By Ariel Steinsaltz
A former member of New York Gov. Andrew Cuomo’s administration gave details about alleged sexual misconduct on Feb. 24, claiming he kissed her without her consent, touched her inappropriately and suggested they play strip poker, according to the Associated Press.
The alleged victim, Lindsey Boylan, revealed the details in an article on Medium, writing the misconduct lasted over the more than three years that she worked for him. She said that she was motivated to release the details when member of the New York Assembly Ron Kim spoke out and accused Cuomo and his aides of harassment and bullying, according to the Associated Press.
Kim had been a critic of Cuomo’s handling of nursing homes during the pandemic. After a Cuomo aide revealed that the state had covered up information about nursing home deaths, Kim alleged that Cuomo called his home and tried to pressure him into covering up the statement. He called the experience traumatizing and claimed that Cuomo threatened to destroy him, according to CNN.
Boylan claimed that when she was leaving a private meeting with Cuomo, he stood in front of her and kissed her on the lips. She said that it was uncomfortable to learn that the governor had a “crush” on her and that this made it difficult to be taken seriously. Cuomo also allegedly compared her to an ex-girlfriend of his. Boylan said that the reason she quit working for Cuomo was because his senior aides grew hostile towards her after she spoke up for herself, according to the Associated Press.
Cuomo’s spokesperson denied all of Boylan’s charges, according to the Associated Press.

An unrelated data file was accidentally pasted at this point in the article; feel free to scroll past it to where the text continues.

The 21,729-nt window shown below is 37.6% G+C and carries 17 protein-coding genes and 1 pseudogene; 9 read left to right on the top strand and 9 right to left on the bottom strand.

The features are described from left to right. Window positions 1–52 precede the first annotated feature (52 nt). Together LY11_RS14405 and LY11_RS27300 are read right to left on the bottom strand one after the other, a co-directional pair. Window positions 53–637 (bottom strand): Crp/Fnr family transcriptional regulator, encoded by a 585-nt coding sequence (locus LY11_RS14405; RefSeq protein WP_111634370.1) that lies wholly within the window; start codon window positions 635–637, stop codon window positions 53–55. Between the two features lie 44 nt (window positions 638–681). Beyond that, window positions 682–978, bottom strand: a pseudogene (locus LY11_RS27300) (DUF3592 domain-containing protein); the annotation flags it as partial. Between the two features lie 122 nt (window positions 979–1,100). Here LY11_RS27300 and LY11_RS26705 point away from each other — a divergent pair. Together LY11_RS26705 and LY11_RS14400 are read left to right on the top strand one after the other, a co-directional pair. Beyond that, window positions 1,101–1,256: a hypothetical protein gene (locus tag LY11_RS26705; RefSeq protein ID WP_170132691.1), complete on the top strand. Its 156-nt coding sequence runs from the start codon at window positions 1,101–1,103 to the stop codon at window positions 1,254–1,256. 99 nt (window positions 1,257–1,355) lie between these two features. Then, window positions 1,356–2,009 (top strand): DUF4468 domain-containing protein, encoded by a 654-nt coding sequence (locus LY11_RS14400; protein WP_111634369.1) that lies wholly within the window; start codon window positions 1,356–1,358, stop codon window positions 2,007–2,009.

A second former aide, Charlotte Bennet, also accused Cuomo of sexual harassment on Saturday. She claimed that he asked her many inappropriate questions about her sex life last spring, according to the New York Times.
She alleged that on June 5, while she was alone with the governor, he asked her whether she thought age differences mattered in romantic relationships and said that he would date a woman in her 20s, which Bennet interpreted as referring to a potential relationship between the two of them, according to the New York Times.
Cuomo also allegedly referred to being lonely during the pandemic and unable to hug anyone. Bennet said that he never tried to touch her, but that the message behind his actions was clear. She told The Times, “I understood that the governor wanted to sleep with me, and felt horribly uncomfortable and scared.”
Cuomo gave a statement saying that he had seen himself as a mentor to Bennet and did not believe he had acted inappropriately. He also said he was opening an independent investigation, according to the New York Times.
On Sunday, Cuomo apologized for anything he said that was “misinterpreted as an unwanted flirtation,” but denied any inappropriate behavior, according to the Washington Post. “To be clear, I never inappropriately touched anybody and I never intended to make anyone feel uncomfortable,” the governor said in a statement.
In the same statement, Cuomo said that he would put the New York attorney general in charge of investigating the allegations against him. This was a change from his previous attempts to have the investigation done by a judge of his choosing or a private lawyer. The change came after he was pressured by New York City mayor Bill de Blasio, White House staff, female state lawmakers, members of Congress and other activists and lawmakers.
House Speaker Nancy Pelosi and White House press secretary Jen Psaki both stressed the importance of a thorough and independent review. Several people called on Cuomo to resign, according to the Washington Post.
A former press secretary of Cuomo’s, Karen Hinton, defended Bennet and said that she did not lie or misinterpret anything the governor said. She criticized the governor’s aides for being afraid to speak out against him, according to the Washington Post. She also acknowledged that it is difficult for women to speak out about inappropriate behavior in politics.
“Male egos dominate most endeavors, but in politics there’s a warlock’s brew of ego, entitlement, power, testosterone, and a ‘bro’ culture that needs to stop,” Hinton said.